Commodities are the gift that keep on not giving. The sector is in the throes of an ‘annus horribilis’, having gotten wrecked over the past few years despite massive liquidity that should have boosted their value. Bullish investor after bullish investor has tried to call a bottom, in a set of calls that now appear ill-conceived and money losing.
In the past week, the S&P GSCI Commodity Index has dropped 3.4 in the past week, as crude oil plunged 7 percent to hit multi-month lows, and a host of metals fell alongside it………………………………………..Full Article: Source

Barron’s Likes Commodities; Cramer Doesn’t

Posted on 10 August 2015 by VRS  |  Email |Print

Over the weekend, it was reported that Warren Buffett’s Berkshire Hathaway is nearing a deal to buy industrial company Precision Castparts (PCP) for a price tag that could exceed $30 billion, according to the Wall Street Journal. And demand for U.S. Treasuries seems to be as strong as ever despite data that show that China has reduced its holdings recently in U.S. debt by about $180 billion, Bloomberg reported.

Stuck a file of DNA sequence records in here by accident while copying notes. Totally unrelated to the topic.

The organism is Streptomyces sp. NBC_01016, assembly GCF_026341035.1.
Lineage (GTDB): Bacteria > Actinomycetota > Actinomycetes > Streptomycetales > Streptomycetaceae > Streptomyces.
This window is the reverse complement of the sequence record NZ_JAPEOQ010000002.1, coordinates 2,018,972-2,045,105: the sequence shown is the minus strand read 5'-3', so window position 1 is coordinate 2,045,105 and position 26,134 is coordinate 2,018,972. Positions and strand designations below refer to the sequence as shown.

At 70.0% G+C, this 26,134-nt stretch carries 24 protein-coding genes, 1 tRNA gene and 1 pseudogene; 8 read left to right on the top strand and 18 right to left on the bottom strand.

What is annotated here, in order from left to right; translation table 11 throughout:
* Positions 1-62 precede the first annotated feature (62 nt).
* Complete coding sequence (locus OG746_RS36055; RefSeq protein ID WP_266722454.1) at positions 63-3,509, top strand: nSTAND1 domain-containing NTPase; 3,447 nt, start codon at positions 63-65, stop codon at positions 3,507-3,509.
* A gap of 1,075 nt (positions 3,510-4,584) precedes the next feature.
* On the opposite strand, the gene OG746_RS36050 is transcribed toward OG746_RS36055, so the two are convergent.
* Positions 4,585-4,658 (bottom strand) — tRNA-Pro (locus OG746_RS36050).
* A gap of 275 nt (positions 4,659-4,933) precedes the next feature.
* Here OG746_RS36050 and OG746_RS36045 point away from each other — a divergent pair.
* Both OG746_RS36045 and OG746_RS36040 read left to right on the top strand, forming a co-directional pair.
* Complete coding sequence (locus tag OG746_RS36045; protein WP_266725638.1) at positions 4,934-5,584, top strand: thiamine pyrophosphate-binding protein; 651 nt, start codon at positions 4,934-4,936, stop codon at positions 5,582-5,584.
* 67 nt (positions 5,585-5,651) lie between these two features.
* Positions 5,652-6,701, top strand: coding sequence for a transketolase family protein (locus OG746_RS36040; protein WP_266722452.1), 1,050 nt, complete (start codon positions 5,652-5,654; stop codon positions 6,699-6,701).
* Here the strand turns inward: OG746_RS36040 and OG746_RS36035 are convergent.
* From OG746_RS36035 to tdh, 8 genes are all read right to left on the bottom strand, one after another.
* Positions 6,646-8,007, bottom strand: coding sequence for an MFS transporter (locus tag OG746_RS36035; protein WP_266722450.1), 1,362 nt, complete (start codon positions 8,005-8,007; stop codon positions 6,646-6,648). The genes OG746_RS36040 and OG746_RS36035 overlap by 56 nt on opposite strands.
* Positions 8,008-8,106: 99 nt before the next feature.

Benchmark 10-year yields fell only about 0.6 percentage point even though the largest foreign holder of U.S. debt pared its stake between March 2014 and May of this year, based on the most recent data available from the Treasury Department………………………………………..Full Article: Source

Why oil prices could stay lower for longer

Posted on 07 August 2015 by VRS  |  Email |Print

The oil market is setting up for a prolonged period of low prices, unless there’s a dramatic shift in strategy by producers. Those producers range from Saudi Arabia and Iraq, to the upstart shale drillers of Texas and North Dakota whose surprising success initially set off a market share battle with the world’s largest oil exporters.
“What you’re seeing now is the price crisis some had expected last winter. Just a few weeks ago, confidence was coming back and people were saying, ‘$70 was the new $100.’ Reality intruded,” said Daniel Yergin, vice chairman of IHS………………………………………..Full Article: Source

Byproduct of metal price meltdown is a higher silver price

Posted on 06 August 2015 by VRS  |  Email |Print